References

Lincoln Navigator

Read our full review on the 2018 Lincoln Navigator.

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Getting up to Speed With Aftermarket Infotainment Tech

Each December, we’re met with a deluge of holiday ads on TV. Some show off a car’s driving dynamics. Others highlight a luxurious ride or a great value. Increasingly, the commercials tout fancy new technology. Whatever the hook, a car invariably ends up in the driveway with a bow on Christmas morning. Then, each January, millions of us return to work in the same old vehicle we’ve been driving for years.

The average car on the road today is more than 11 years old, and the average owner holds onto his or her car for more than six years. IHS Markit, a research firm that tracks these and other industry numbers, attributes this to the increase in vehicle build quality. No matter how sturdy your old car might be, though, it’s still an old car, devoid of many of the niceties that have since been introduced.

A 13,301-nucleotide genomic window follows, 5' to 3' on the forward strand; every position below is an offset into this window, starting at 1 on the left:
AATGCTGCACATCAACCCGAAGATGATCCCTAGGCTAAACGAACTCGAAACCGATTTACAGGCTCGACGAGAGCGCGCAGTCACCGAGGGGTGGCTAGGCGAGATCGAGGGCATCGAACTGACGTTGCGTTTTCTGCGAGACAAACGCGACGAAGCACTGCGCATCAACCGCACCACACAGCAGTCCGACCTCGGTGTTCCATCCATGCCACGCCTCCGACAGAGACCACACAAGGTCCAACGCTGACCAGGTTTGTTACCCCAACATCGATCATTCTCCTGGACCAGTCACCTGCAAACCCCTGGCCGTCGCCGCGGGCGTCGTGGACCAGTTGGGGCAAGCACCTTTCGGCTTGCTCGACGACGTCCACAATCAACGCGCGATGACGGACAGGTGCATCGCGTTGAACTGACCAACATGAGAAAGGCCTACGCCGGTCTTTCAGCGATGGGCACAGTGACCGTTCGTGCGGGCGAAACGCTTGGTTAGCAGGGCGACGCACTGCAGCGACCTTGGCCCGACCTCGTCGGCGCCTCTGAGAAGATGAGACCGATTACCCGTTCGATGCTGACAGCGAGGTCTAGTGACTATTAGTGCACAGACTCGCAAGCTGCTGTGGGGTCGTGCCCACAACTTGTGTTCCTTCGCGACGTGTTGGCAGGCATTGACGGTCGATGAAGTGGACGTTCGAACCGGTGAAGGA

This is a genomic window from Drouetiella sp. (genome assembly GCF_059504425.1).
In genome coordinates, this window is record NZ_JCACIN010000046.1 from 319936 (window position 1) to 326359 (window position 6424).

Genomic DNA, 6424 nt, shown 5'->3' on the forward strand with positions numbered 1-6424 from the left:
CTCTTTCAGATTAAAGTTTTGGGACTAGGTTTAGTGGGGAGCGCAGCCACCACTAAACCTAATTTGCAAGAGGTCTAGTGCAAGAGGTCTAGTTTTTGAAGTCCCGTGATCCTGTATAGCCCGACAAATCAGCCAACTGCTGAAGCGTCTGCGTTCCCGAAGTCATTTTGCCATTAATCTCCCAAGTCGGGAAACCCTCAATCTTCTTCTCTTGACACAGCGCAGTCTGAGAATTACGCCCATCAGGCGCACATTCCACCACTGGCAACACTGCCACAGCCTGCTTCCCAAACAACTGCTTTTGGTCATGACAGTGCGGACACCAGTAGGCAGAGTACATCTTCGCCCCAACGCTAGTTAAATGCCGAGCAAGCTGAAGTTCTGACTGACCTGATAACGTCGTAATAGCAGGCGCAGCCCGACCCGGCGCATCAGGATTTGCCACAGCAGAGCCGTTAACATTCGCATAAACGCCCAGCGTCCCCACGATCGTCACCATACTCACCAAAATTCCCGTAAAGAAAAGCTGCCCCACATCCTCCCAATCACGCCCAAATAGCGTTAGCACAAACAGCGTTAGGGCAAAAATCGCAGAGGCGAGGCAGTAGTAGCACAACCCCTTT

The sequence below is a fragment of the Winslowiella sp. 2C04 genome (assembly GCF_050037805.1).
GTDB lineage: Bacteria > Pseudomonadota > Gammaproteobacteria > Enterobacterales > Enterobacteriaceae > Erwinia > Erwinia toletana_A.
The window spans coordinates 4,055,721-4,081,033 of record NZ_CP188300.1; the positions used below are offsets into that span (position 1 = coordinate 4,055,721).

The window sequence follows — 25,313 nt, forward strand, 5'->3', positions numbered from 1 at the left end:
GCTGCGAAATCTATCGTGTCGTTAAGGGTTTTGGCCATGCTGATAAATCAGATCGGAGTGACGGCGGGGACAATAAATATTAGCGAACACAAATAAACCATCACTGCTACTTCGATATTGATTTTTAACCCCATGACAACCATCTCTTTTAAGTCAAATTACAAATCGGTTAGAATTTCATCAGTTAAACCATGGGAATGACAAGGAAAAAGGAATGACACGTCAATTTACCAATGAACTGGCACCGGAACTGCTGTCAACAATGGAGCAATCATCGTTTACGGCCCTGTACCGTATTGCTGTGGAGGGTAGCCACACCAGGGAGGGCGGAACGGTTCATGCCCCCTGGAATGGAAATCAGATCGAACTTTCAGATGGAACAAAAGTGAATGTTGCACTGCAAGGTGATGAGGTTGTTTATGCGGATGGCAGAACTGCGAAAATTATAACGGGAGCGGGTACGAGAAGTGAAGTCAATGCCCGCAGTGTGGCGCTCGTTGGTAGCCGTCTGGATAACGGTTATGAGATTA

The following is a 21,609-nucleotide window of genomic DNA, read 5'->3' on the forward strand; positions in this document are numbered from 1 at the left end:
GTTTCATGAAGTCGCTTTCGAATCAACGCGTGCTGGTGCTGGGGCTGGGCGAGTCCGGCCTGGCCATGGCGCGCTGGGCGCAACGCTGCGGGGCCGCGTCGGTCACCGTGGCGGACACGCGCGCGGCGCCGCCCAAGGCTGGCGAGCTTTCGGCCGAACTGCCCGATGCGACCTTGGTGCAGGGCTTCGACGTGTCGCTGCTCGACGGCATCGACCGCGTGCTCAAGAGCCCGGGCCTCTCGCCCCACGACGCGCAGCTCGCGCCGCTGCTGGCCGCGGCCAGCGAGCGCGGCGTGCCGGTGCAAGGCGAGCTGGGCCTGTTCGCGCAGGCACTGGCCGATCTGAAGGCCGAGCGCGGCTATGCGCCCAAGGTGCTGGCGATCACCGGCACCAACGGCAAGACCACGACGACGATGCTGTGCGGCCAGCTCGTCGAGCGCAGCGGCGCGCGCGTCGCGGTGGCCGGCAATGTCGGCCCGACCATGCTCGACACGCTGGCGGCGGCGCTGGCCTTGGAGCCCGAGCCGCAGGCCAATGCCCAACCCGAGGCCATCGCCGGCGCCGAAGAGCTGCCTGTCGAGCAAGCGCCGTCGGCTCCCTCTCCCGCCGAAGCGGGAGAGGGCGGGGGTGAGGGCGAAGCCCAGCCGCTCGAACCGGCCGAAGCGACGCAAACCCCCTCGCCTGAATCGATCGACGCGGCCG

If you’re one of the millions of people driving cars more than a few years old, you might have already resigned yourself to going years more without experiencing Apple CarPlay, Android Auto, or even rearview cameras, which beginning in May will be standard on all new cars. And because you purchased your car before some of these things even existed, you might not realize the aftermarket has already caught up. You might, like my fiancée and I, have just assumed you’d have to wait. As I discovered while searching for a Christmas gift, though, that is not the case.